The result of a mandate at The Embassy of Internet, was this website on the ambiguous meaning of transparency in software and user-interface-design. Transparency in software as hiding the complexities of the machine for its users so they can interact with it. Transparency in the language around user-interface design as WYSIWYG: What You See is What You Get, being clear and revealing. When an action takes place without any visual traces, in computer software it is called ‘transparent’. This transparency should guard the user from the complexities of the system and is actually used to refer to the invisibility of this system. In user-interface design often the aim is to have a 'transparent’ design which makes the user experience the interface as if it is not even there. It’s design should make every function speak for itself and provide the user with a complete sense of control. Even though these two uses of the world transparency in computer sciences add up to the same thing: making the system as easily usable as possible, the experience of both is different.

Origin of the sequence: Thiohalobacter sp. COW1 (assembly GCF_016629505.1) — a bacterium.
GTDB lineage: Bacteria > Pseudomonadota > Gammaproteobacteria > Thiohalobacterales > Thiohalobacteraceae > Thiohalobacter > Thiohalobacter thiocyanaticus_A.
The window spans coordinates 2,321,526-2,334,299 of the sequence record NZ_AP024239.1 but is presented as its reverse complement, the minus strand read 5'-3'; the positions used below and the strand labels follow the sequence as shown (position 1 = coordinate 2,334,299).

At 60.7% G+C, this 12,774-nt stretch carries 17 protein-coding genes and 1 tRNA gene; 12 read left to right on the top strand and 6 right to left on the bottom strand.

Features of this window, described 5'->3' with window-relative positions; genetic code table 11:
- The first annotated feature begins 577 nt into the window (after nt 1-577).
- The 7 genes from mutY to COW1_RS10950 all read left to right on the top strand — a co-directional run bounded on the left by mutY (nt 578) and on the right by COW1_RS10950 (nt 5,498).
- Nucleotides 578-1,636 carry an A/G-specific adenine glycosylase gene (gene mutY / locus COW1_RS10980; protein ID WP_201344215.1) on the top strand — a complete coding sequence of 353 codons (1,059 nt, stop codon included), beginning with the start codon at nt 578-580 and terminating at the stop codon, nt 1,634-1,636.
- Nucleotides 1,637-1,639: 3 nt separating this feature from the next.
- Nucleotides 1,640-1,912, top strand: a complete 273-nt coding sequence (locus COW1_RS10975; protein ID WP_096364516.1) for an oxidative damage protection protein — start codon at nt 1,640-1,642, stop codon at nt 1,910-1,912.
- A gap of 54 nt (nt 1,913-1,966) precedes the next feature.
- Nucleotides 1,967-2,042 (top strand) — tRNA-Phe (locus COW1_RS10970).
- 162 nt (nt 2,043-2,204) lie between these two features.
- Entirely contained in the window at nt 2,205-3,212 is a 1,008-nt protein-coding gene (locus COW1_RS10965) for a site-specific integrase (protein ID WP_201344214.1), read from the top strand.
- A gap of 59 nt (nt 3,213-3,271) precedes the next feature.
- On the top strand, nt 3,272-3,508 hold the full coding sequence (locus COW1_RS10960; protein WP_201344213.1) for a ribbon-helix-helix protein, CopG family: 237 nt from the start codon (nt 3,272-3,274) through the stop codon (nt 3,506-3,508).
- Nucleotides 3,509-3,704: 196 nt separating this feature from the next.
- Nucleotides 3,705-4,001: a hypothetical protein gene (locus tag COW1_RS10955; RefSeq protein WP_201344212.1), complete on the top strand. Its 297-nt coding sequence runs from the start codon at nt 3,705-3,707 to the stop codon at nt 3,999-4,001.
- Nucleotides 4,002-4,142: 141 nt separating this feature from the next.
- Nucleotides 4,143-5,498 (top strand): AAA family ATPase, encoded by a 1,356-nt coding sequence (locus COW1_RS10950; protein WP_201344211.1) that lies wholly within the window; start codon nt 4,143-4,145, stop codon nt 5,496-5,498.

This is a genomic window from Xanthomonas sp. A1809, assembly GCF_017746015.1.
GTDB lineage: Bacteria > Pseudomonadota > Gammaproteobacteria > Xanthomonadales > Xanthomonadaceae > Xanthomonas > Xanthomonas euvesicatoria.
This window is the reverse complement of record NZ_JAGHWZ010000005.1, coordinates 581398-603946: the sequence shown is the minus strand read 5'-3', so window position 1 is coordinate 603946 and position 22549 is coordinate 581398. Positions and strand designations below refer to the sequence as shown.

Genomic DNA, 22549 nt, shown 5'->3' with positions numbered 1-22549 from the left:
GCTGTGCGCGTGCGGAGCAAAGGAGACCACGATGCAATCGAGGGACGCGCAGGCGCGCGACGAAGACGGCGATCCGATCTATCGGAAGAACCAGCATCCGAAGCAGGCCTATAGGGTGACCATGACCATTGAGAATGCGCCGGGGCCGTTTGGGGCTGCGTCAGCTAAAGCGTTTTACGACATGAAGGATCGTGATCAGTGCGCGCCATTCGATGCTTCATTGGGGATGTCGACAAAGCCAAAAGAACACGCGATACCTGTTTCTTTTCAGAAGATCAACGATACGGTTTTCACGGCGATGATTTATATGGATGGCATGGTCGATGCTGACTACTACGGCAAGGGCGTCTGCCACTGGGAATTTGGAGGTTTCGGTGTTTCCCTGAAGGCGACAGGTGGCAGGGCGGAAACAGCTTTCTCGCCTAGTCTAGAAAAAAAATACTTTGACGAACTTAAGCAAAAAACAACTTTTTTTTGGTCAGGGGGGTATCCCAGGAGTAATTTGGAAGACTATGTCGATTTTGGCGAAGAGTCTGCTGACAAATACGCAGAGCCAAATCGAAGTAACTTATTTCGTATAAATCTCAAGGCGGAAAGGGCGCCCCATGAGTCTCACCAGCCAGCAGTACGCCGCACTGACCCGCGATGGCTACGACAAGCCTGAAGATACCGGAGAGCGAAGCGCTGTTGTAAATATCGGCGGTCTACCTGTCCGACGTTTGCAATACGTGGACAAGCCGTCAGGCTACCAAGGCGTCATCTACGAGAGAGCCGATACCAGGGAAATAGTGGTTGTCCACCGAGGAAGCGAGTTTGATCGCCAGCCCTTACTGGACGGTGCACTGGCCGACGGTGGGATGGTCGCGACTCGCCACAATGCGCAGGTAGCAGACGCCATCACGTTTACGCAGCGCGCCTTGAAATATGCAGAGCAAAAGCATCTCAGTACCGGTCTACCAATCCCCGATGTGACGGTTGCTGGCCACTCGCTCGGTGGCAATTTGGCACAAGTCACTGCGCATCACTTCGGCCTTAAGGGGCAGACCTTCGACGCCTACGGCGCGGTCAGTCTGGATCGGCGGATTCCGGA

The software is shielded from us by a GUI which makes us forget it is even there. The software behind this transparent interface, feels like something immaterial. The page is an ode to Wendy Chun’s Programmed Visions: software and memory.